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A New and Better Way? Novavax COVID-19 Vaccine

A New and Better Way? Novavax COVID-19 Vaccine

Effective vaccinations for COVID-19 have been readily available in the United States for well over a year and a new vaccine has just been added to the arsenal. Novavax (NVX-CoV2373), created by a company of the same name, was granted emergency use authorization in early July and has now been endorsed by the CDC.(2) Novavax is approved for adults who are 18 years and older and currently is limited to those who have not yet received a COVID-19 vaccine. Novavax is a two-dose primary series with each shot typically administered three weeks apart.(1)

Novavax operates through a different mechanism compared to the current vaccines, Moderna, Pfizer, and Johnson & Johnson. The Moderna and Pfizer vaccines utilize mRNA technology to transport genetic instructions for making copies of the SARS-CoV-2 spike protein inside of the body. Johnson & Johnson also provides the same genetic instruction, but instead of mRNA, the J&J vaccine utilizes a disabled adenovirus for transport. Once the body detects copies of the spike protein, an immune response will be triggered.(3)

Alternatively, Novavax is a protein-based vaccine that uses traditional technology that is similar to the influenza and shingles vaccines.(4) With Novavax, copies of the SARS-CoV-2 spike protein are grown in a lab from moth cells that are infected with a viral transmitter, packaged within nanoparticles, and injected intramuscularly. These packaged spike proteins resemble the SARS-CoV-2 virus. To assist the body in provoking an immune response, Novavax contains an adjuvant made from soapbark tree extract.(5) Potential side effects of Novavax include chills, headache, fever, and tiredness.(1) Instances of pericarditis and myocarditis are rare.(4)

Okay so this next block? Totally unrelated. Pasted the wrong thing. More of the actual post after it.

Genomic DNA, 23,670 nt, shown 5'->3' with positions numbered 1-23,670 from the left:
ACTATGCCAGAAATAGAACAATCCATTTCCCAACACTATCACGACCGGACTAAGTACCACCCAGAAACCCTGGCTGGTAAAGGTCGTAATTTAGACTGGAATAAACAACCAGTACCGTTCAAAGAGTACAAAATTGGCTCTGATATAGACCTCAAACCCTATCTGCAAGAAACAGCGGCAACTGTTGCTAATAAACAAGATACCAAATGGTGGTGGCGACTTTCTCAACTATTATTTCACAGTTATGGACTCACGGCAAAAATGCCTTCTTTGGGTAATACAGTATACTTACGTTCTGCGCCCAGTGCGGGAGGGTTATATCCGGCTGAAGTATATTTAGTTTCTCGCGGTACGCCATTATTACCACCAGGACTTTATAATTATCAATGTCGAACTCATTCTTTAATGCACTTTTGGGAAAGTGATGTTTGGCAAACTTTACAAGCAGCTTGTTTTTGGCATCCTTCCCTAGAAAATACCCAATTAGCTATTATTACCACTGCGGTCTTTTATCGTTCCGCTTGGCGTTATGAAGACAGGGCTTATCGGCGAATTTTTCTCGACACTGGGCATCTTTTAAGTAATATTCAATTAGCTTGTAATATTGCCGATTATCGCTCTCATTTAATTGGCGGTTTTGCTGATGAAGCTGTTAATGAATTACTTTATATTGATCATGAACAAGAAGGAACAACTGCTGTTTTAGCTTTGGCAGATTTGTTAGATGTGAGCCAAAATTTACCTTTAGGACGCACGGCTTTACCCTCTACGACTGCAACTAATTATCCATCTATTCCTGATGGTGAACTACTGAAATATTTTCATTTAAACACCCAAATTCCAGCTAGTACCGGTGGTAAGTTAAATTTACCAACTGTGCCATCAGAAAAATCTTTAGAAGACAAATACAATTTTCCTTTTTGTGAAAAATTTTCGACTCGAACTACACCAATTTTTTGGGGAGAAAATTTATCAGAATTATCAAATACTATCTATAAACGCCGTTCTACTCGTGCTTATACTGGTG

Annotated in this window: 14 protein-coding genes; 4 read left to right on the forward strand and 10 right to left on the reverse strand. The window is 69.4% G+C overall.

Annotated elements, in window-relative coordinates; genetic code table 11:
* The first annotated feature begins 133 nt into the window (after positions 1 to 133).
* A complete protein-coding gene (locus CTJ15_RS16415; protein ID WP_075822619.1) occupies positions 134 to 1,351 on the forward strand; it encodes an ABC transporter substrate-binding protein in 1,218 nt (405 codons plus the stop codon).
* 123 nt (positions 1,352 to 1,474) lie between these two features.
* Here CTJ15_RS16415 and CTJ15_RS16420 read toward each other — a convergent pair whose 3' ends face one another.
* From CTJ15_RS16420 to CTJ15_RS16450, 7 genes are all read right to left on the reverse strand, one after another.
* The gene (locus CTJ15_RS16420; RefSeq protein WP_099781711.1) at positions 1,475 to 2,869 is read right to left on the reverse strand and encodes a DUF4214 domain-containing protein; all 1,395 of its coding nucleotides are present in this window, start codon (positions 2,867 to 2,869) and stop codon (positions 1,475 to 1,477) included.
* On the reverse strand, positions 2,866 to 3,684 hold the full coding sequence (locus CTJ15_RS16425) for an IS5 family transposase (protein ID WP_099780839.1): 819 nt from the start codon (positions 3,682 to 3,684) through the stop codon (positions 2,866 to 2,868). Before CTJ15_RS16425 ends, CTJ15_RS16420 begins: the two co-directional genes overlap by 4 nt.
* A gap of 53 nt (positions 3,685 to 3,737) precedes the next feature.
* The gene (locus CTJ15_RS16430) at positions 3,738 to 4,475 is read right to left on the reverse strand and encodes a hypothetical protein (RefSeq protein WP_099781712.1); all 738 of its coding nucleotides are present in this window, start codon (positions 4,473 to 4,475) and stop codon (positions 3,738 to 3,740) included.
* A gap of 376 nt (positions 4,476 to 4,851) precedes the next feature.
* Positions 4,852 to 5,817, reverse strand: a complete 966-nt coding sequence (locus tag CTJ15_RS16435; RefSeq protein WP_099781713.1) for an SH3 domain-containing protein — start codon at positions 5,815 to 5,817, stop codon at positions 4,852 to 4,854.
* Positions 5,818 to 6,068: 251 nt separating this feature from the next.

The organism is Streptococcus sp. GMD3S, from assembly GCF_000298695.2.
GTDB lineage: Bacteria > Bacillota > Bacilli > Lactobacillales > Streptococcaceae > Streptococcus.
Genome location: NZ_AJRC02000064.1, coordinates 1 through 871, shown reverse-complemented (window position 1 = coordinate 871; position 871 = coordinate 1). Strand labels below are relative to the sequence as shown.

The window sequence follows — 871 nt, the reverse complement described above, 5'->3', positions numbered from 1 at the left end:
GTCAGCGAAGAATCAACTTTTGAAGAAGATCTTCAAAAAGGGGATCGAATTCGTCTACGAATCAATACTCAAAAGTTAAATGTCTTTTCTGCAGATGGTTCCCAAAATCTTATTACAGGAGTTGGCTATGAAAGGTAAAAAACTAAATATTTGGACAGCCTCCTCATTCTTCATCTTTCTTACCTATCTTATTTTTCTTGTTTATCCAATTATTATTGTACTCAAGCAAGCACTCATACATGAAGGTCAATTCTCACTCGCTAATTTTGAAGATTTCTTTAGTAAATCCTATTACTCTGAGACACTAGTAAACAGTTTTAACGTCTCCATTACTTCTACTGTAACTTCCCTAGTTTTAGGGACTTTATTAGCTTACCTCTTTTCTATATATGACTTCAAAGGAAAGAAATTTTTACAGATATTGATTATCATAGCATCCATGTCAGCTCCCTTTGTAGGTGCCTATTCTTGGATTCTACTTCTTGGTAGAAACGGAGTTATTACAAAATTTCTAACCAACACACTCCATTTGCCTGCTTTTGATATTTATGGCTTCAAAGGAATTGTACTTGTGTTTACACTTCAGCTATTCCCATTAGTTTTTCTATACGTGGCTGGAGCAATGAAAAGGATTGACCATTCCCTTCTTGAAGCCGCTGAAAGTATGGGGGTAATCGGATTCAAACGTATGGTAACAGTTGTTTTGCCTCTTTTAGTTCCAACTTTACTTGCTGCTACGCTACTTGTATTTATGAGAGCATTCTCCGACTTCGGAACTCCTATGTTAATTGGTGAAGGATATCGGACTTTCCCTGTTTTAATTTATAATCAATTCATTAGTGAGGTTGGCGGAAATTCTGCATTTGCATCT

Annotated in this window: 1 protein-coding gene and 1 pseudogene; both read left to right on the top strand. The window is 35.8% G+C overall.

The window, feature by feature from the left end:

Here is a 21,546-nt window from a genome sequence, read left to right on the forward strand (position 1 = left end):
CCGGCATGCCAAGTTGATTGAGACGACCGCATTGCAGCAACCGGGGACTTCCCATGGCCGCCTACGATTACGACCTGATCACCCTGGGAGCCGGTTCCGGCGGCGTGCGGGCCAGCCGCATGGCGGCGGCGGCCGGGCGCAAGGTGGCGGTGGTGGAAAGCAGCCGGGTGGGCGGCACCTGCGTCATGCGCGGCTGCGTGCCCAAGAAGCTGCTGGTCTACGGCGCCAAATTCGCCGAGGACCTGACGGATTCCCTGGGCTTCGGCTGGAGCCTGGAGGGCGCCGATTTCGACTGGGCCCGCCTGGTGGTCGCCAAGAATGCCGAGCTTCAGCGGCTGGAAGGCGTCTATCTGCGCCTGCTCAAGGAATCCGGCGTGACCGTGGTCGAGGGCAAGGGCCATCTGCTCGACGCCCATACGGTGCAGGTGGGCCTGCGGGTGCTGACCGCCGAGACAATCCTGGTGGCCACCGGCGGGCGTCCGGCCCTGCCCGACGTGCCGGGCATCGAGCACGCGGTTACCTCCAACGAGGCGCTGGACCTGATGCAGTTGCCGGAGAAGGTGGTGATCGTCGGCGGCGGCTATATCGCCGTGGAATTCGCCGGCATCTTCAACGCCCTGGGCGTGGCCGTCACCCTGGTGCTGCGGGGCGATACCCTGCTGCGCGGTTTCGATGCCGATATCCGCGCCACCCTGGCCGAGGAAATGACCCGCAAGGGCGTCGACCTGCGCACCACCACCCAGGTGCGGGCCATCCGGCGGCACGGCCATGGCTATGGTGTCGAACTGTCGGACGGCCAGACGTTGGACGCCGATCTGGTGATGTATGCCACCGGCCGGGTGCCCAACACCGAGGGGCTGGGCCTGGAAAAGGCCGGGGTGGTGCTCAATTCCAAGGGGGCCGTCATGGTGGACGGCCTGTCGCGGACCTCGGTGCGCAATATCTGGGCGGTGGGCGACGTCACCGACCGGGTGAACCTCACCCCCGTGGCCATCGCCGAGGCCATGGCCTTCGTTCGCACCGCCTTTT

Protein-based vaccinations have been a well-understood technology for many years and medical experts are hopeful that Novavax may ease some vaccine hesitancy in some people.(3) Studies done in both Mexico and United States show an efficacy of 90% after two doses for mild, moderate, or severe COVID-19.(2) While Novavax may not surpass the efficacy of the mRNA vaccines currently available, Novavax has the added benefit of being easier to ship and store. The downside to Novavax is that producing and purifying protein for the vaccine means manufacturing costs are much higher.(4)

Officials from the CDC stressed that a booster will need to be cleared for use around five months after Novavax recipients receive their second dose. The United States currently has 3.2 million doses on order and the first vaccines are expected to be available at US pharmacies during the end of July or the beginning of August.(3)

References: 1, 234, 5

by Alexandra Lopez

Business Development

Hardy Diagnostics

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